The Forsaken

For a little while now, I’ve tried to figure out what it is about the current political discourse that so deeply disturbs me. There are all of the obvious things on the surface: the ceaseless stalemate, the fiery (and unfruitful) rhetoric, and the growing divide among our everyday neighbors. Perhaps worst of all, most cable networks fan these flames as a means to boost their ratings. Yet it goes further than that.

In recent months, almost all legislation (and accompanying debate) has centered around wealth. Those who don’t have it want the government to help them, and those who do have it argue for their right to choose where their wealth goes – obviously wanting to retain the right to distribute it as they see fit. Health care, taxes, Social Security, and the infamous bailouts all find their roots in wealth-based politics.

Every human being has certain rights, and one can easily argue that each person should be able to determine his or her own path. No handouts, no unfair advantages, and certainly no forced wealth distribution. Each of us should be, quite simply, what we make of ourselves. Obviously we don’t have have the same starting point as we arrive into this world, so there is an unspoken exception: that we should be able to inherit the hard work and/or wealth of our parents and grandparents. This seems fair enough.

When trying to understand the dilemma of whether or not to help the have-nots, though, there are two questions that come squarely into focus:

  1. Do they deserve it?
  2. Does it matter if they deserve it?

The answer to the first drives most of the discussion. It has become convenient to make the freeloading welfare mother the posterchild of the poor, and by extension cement the notion that most of these people do not deserve our assistance. Why would we continue to bail out such a lifestyle with our hard-earned money? Many would say this is senseless and pointless, and in almost all cases they would be right. But this not the question that matters – not really.

The question has always been: what happens to the people that truly do deserve our assistance?

This is where things get difficult. Let’s assume – for a moment – that 80% of the poor are more or less freeloading and deserve the situation they’re in. These are people that do not deserve any more of our aid than we’re already giving them, and recent cutbacks in government programs may actually spur them to step up to the plate. So be it. But no matter how we look at this, there remains the other side of the coin: the stay-at-home mother whose husband suddenly passed away, the man whose factory just closed due to outsourced jobs, or the family that can’t come close to covering the hospital costs of a son with cancer. Not to mention the tragic situation that everyone always overlooks: those unfortunate enough to be born with a lack of intelligence, which is something that cannot be overcome at any cost. At the end of the day, all of this leads to the one question that this really boils down to: is it worth helping these people, if it means that we have to help some of the freeloaders along with them?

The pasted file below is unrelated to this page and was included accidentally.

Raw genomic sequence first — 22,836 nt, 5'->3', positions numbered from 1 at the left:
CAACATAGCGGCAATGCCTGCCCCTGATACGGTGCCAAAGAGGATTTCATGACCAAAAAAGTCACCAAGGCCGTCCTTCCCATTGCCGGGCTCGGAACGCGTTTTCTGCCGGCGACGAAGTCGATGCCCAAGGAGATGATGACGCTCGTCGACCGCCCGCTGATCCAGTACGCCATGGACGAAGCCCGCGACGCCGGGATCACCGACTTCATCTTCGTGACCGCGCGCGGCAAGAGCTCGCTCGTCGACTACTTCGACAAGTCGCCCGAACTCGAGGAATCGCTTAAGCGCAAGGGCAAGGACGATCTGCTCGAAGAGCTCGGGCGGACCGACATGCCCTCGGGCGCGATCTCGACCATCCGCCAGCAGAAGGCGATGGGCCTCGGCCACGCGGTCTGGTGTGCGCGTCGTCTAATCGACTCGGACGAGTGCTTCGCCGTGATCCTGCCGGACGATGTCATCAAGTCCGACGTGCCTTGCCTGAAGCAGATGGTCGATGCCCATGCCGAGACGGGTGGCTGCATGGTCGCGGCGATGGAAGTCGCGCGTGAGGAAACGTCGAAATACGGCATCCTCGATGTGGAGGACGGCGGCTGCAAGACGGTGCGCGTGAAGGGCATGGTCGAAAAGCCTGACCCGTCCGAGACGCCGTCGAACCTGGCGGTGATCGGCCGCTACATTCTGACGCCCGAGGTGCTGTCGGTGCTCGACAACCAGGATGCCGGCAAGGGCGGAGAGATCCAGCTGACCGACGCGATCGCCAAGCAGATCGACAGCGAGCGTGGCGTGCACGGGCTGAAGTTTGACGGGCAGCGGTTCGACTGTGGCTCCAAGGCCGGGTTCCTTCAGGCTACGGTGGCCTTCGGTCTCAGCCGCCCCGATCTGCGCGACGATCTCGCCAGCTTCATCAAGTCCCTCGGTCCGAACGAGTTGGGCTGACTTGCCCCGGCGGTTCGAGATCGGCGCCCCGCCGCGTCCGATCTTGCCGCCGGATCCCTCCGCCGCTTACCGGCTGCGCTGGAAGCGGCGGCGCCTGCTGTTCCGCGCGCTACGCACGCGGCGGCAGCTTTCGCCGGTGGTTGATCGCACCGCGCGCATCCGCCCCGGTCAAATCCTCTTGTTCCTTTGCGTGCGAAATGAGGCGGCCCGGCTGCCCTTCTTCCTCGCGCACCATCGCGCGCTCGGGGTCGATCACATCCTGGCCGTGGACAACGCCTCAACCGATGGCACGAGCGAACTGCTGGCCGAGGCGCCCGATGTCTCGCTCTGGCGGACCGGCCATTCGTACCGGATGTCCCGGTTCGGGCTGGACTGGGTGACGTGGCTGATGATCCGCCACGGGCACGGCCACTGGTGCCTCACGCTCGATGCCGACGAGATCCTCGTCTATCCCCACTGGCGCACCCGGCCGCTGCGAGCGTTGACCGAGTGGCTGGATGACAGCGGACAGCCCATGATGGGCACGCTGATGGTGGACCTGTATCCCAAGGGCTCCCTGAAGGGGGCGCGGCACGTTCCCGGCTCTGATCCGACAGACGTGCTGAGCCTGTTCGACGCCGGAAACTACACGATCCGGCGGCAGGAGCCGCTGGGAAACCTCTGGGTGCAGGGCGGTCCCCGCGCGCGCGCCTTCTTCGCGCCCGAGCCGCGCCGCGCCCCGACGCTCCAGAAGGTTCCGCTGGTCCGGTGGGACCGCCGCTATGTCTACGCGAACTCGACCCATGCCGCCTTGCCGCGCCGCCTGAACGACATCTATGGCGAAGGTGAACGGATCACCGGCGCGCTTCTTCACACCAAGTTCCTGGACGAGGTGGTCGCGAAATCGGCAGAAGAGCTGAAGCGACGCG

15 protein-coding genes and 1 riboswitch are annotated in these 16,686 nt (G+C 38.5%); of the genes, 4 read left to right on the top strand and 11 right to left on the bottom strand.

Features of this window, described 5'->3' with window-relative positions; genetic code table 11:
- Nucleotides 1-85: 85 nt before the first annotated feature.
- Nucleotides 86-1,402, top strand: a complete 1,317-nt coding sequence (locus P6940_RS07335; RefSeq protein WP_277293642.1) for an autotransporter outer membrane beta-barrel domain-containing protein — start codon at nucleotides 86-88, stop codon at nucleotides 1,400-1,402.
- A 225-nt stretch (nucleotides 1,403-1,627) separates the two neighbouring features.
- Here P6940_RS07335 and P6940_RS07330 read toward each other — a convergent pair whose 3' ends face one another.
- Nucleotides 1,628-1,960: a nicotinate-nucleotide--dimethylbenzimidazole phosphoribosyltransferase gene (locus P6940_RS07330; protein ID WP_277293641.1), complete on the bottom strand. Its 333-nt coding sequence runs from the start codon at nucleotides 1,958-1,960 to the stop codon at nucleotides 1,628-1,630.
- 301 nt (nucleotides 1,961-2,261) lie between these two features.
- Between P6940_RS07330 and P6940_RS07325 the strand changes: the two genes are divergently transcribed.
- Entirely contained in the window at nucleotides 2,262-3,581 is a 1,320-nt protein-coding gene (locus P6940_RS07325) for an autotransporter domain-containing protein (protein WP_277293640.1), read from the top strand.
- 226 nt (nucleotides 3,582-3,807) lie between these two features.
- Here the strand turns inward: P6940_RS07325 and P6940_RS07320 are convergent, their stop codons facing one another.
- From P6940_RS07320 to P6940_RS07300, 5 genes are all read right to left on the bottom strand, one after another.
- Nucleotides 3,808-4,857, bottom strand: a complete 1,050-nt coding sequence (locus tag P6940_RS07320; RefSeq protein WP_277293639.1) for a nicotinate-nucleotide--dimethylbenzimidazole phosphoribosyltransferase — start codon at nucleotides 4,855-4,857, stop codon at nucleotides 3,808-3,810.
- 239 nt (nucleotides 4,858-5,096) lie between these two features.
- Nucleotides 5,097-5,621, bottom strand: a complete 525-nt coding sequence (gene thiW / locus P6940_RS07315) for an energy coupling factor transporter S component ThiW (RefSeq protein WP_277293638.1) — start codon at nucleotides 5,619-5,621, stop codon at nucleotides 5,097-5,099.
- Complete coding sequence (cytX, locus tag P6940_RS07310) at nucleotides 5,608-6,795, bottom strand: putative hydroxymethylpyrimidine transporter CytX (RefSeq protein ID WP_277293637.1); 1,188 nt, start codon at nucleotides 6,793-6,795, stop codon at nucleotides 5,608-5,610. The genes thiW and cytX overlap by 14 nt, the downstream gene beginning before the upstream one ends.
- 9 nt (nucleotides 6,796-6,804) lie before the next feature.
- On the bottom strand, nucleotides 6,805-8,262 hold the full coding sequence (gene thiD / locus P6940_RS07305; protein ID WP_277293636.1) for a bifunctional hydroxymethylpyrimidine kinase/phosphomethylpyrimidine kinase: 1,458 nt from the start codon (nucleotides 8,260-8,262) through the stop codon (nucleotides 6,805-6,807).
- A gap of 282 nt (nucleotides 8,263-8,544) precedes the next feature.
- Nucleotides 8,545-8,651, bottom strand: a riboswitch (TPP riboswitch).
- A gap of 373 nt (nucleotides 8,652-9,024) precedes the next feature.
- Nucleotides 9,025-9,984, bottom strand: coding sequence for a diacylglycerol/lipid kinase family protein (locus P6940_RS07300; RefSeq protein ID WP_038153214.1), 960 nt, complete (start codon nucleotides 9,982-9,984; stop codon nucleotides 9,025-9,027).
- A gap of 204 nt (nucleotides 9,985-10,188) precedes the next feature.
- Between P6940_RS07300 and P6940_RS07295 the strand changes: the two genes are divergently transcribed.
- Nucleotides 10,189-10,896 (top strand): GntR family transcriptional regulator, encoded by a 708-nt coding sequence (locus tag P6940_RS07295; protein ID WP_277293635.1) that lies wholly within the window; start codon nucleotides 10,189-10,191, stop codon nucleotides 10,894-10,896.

Even at the low estimate of 20%, based on the number of Americans in poverty (a family of four with less than $22,000 in total income, or $11,000 as an individual) this would mean that approximately 8 million Americans would fall into the category of the deserving. Yet the idea of helping the undeserving poor is so repugnant that we continue to pull back from helping any of them. The discussion is boiled down to the ever-simple “yes” or “no” to government programs as opposed to trying to make them better.

So again, we have to decide – as a nation – to what extent we’re willing to help the undeserving as the price of helping the deserving. Many Republicans want to cut back as much government spending as possible, because they believe in the central philosophy of Every Man For Himself. Democrats want to improve the country from the bottom up, taxing the wealthy as a central means to do so. Yet largely caught in the middle are the millions of Americans who fall victim to both chance and the system – and through little fault of their own never really stood a chance to make a solid living for themselves. They are the casualties of our own internal war.

Perhaps it is as simple as this: the fact that the most deserving of these people are Americans should mean something. It should mean that they’re afforded rights, but it should also mean that their fellow citizens lend a hand when they hit the very bottom. It should mean that they don’t have to be terrified of getting sick, or know with certainty that their children will receive a terrible education. And most of all, it should mean that they’re not consistently looked down upon by those in power, with little regard for – or time invested in – their individual situations.

On a personal level, this is why I vote the way I do – because I see it as a necessity, not a choice. I’m not willing to sacrifice the deserving poor (whatever the percentage might be) until we build a system that gives them a chance.

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